Protecting Data – Simple Steps to Help Your Organisation Stay Compliant

 

Whilst the term GDPR should now be familiar to all organisations, many and especially those in the hospitality sector struggle to ensure that adequate steps have been taken to mitigate the risks to personal data. 

 

When the General Data Protection Regulations (GDPR) came into force, it introduced new requirements for the protection of our sensitive personal details. Since then, Uber, Sage, Tesco Bank, Experian, BA, to name a few have fallen foul, exposing, or losing customer details, and being hit with hefty fines. 

 

Education, Retail and Hospitality are all areas that hackers see as lucrative targets, due to the large amount and value of the data held, including names, email, address, and payment card details. All of this is data is highly desirable and will be sold on or used to commit fraud. Cybercrime now exceeds organised crime in terms of the revenues generated and has its own structured business model.

“If Cybercrime were measured as a country, it would be the world’s third-largest economy” Steve Morgan – Cybercrime Magazine

On the dark web, you can now get a menu of services and hire a hacker who will create and deliver a targeted ransomware attack, profit sharing any monies generated.

If you are unfortunate enough to suffer a data breach, the effect this can have on your revenue and customer base can be damaging. Just the initial email telling customers you have lost their bank details can see customers looking to place their business elsewhere.  This is also without the added impact of l fines that could be charged by the Information Commissioner’s Office (ICO). Recently the Marriot was fine £18.4 million for losing customer records.

Whilst this may seem a world away from your business, it is all relevant! Fines for breaching GDPR can be 4% of your global turnover up to a value of £20 million. If you run on low-profit margins can you afford to lose 4% of your turnover?

Fear not, the ICO are not monsters looking to find all and sundry. However, they do ask that data protection forms part of your business strategy and plans and should the worst happen, that you can demonstrate that you have taken all reasonable steps to protect the data.

Whilst effort and time is required to ensure you are adhering to the regulations below are a few tips to help you on your journey.

Simple Steps to Help with Compliance and Protect Data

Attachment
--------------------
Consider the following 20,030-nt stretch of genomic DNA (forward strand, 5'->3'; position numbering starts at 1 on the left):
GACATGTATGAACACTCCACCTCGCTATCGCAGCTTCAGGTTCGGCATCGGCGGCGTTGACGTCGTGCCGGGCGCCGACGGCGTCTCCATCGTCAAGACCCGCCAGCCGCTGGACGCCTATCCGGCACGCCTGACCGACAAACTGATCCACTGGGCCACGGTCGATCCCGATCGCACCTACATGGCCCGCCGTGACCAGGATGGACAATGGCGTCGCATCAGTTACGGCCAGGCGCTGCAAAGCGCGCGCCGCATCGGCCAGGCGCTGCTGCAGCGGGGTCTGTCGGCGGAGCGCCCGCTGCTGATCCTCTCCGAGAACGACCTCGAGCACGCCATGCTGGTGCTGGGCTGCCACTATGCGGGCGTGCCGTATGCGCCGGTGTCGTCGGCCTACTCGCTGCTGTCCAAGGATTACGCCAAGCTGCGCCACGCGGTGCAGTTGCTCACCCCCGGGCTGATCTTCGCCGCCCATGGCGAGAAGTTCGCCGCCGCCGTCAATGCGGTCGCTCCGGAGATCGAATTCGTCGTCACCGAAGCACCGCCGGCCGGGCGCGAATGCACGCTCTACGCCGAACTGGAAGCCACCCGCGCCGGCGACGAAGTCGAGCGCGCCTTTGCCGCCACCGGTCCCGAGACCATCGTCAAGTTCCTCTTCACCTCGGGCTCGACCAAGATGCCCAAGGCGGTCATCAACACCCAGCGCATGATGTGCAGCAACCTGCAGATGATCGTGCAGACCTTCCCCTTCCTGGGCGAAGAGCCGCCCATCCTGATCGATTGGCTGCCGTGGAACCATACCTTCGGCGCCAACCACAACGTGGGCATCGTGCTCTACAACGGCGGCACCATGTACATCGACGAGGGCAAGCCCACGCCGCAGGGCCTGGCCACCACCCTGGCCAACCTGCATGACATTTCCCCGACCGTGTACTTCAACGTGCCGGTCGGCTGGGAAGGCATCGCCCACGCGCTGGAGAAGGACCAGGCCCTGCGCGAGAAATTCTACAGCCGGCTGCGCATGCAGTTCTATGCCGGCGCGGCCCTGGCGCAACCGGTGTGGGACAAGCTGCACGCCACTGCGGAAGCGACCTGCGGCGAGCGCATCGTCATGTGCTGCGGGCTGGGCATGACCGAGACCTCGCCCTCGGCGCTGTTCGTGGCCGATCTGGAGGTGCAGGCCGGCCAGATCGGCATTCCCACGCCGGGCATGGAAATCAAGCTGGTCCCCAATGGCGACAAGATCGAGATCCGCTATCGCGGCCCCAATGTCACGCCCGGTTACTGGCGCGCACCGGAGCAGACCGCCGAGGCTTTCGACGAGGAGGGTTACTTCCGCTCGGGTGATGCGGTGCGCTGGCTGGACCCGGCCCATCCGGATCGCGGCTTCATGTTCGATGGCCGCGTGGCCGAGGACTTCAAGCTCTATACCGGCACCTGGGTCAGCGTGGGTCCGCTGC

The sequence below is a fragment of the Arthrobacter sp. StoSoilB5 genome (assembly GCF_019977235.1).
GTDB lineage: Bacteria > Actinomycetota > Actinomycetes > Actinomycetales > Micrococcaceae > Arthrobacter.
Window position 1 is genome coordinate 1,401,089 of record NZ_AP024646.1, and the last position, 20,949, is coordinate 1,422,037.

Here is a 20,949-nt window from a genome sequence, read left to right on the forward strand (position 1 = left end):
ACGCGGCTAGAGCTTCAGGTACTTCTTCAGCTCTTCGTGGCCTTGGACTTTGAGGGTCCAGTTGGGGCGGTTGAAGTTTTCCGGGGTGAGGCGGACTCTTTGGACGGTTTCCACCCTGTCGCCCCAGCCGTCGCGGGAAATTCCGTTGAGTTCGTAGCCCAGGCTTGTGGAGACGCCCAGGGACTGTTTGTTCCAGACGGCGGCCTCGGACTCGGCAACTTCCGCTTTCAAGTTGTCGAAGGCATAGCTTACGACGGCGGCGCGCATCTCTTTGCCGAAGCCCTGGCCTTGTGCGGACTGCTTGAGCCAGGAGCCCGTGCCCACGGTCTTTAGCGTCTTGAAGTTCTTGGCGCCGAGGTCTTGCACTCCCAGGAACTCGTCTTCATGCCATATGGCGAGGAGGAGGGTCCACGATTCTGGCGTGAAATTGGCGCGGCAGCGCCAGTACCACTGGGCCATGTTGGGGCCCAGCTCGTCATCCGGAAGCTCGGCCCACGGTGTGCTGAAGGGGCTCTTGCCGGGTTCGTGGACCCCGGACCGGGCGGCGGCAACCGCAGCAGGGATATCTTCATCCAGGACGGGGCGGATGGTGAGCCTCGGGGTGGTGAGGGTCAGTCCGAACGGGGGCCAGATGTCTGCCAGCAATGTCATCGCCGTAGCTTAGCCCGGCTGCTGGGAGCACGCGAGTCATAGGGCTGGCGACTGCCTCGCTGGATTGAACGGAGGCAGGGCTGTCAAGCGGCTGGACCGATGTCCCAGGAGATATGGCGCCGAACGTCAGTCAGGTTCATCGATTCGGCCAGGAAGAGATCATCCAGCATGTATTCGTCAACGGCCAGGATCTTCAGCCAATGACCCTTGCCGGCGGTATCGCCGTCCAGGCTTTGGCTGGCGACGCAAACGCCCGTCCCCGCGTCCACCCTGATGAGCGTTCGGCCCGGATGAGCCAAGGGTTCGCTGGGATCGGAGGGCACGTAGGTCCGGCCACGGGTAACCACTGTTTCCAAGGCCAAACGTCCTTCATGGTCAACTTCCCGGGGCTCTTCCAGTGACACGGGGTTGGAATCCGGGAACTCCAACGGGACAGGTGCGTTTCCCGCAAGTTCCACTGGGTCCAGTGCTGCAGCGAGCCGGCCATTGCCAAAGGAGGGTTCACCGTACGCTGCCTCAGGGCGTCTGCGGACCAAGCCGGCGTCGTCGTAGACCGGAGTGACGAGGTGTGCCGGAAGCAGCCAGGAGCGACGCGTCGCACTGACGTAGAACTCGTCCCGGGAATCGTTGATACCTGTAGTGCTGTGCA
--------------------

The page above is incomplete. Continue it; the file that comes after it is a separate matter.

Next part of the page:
Ensure all of your devices are protected with passwords and where possible enable any two-factor authentication that makes it difficult for hackers to access the accounts  You must ensure that you use antivirus and malware software. Please use paid versions, not free ones. You certainly will get more than you paid for with free versions, that do not provide adequate protection.

Ensure that all of your computers and systems are up to date and running supported versions of software. If you fail to update computers, they remain exposed to cyber threats, and if you use unsupported software on computers, you will be in breach of GDPR.

For example, any machine running Windows XP or Windows 7 is a massive risk for being exploited, if you are still using any of these versions of windows, you are already in breach of the new data laws.

Spend time mapping the data you store. If you were asked by the ICO what information/data you hold and where it is, could you answer?

Many organisations have data pots all over the place, webforms sitting in outlook, bookings details somewhere else. It can be tricky understanding just what personal information you store, where it is and who can access this. Not knowing one element of these questions, can have you in hot water with the ICO should they investigate any complaint.

Do not forget if you do suffer a breach or a hack; it is now illegal to not report this. All potential breaches or losses of personal data (and that includes physical documents and USB drives etc.) must be reported to the ICO within 72 hours or face penalties.

We Can Help 

Sometimes, simple logical steps and measures can be enough to protect data, but you MUST understand what data you have and be able to articulate the steps you have in place to protect the data.

We have been helping organisations use appropriate security measure to protect data and can help. You can download our useful Infographics Here that details steps that we recommend here or using the link below.

If you would like to discuss data security or take advantage of our Free Security Audit call Zoe Grant on 0333 344 8971

 

You can also download our Security Infographic Here >>